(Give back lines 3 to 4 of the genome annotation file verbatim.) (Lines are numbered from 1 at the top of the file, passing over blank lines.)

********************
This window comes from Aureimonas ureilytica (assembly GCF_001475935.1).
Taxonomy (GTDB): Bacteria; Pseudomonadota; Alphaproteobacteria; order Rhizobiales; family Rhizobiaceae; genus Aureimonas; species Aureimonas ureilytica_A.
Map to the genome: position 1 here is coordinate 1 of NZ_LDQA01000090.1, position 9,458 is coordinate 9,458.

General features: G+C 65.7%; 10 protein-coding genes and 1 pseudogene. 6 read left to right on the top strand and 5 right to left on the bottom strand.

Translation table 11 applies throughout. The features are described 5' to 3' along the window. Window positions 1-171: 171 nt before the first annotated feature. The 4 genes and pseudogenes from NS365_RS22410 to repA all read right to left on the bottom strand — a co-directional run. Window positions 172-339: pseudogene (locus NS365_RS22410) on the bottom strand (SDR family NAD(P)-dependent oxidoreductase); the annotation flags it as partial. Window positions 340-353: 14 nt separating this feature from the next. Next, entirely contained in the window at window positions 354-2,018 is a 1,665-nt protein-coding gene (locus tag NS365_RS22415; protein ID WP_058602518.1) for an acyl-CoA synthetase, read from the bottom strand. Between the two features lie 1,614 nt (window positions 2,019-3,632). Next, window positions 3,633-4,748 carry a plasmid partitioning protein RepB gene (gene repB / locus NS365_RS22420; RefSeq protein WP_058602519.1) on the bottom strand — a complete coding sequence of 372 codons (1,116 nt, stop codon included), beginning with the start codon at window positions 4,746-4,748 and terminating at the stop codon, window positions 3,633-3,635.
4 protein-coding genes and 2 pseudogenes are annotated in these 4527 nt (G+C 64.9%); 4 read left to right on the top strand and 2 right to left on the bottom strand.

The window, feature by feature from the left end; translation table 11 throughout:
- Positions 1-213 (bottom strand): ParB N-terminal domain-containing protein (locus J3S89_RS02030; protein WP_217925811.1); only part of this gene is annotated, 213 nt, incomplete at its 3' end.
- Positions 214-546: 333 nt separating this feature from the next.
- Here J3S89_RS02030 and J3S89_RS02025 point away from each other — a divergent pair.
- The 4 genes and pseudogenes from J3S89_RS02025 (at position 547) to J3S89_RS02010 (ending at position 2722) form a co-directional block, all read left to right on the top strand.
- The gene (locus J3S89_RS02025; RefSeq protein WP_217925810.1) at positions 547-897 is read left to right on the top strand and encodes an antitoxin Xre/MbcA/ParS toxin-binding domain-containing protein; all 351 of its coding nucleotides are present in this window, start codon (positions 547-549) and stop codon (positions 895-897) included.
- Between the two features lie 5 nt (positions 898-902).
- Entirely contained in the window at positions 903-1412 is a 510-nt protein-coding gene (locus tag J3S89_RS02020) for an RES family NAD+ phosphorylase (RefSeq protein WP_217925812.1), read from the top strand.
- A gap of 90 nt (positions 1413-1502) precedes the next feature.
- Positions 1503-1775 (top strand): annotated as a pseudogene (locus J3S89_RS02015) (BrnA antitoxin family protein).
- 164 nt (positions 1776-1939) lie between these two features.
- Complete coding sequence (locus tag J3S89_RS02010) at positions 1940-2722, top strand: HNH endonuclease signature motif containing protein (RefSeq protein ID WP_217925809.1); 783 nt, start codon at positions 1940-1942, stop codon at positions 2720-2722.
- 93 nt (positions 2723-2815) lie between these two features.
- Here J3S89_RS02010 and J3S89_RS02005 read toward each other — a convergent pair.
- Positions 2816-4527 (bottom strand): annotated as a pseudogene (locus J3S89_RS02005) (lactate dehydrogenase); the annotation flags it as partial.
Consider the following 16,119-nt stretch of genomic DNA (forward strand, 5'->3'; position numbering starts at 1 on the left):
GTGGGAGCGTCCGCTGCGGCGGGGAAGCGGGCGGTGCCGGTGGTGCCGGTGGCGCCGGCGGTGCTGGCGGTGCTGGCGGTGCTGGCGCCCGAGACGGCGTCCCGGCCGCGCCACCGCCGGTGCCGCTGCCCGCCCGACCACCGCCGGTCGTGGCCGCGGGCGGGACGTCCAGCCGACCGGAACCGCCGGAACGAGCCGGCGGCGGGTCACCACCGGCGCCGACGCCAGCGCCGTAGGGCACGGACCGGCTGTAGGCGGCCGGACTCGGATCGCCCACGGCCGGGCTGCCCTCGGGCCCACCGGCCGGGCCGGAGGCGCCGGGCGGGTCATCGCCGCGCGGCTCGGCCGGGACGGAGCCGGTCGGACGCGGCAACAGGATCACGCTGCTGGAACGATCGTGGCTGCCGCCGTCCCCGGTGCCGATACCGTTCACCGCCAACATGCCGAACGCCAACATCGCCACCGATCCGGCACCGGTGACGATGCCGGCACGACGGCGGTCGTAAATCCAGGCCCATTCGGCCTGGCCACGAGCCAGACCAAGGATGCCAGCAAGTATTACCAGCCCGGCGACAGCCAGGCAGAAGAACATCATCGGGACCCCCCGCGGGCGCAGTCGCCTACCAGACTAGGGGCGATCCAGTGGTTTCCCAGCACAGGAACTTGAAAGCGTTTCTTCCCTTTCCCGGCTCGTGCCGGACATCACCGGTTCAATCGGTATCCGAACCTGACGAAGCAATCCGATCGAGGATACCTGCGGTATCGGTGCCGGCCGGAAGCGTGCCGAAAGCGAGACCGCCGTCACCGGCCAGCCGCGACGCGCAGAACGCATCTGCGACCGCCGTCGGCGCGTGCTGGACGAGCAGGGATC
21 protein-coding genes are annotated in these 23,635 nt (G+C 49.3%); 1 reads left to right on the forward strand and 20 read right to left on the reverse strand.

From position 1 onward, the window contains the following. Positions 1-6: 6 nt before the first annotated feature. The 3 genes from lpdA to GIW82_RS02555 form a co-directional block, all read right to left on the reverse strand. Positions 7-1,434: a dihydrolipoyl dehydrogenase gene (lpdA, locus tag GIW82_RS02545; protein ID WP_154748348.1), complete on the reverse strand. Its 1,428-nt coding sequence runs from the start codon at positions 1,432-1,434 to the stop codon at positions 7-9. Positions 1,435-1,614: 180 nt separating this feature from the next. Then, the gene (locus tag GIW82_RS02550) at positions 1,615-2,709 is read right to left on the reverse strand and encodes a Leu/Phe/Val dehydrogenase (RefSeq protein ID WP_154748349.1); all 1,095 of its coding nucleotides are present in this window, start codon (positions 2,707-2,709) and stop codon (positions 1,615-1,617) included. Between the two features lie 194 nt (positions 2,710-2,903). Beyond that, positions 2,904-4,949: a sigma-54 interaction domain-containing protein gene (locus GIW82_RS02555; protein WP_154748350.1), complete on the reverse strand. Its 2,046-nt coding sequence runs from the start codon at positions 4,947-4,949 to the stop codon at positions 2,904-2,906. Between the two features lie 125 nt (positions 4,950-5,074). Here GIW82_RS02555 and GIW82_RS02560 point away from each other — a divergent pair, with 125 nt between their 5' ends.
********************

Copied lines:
Map to the genome: position 1 here is coordinate 1 of NZ_LDQA01000090.1, position 9,458 is coordinate 9,458.

General features: G+C 65.7%; 10 protein-coding genes and 1 pseudogene. 6 read left to right on the top strand and 5 right to left on the bottom strand.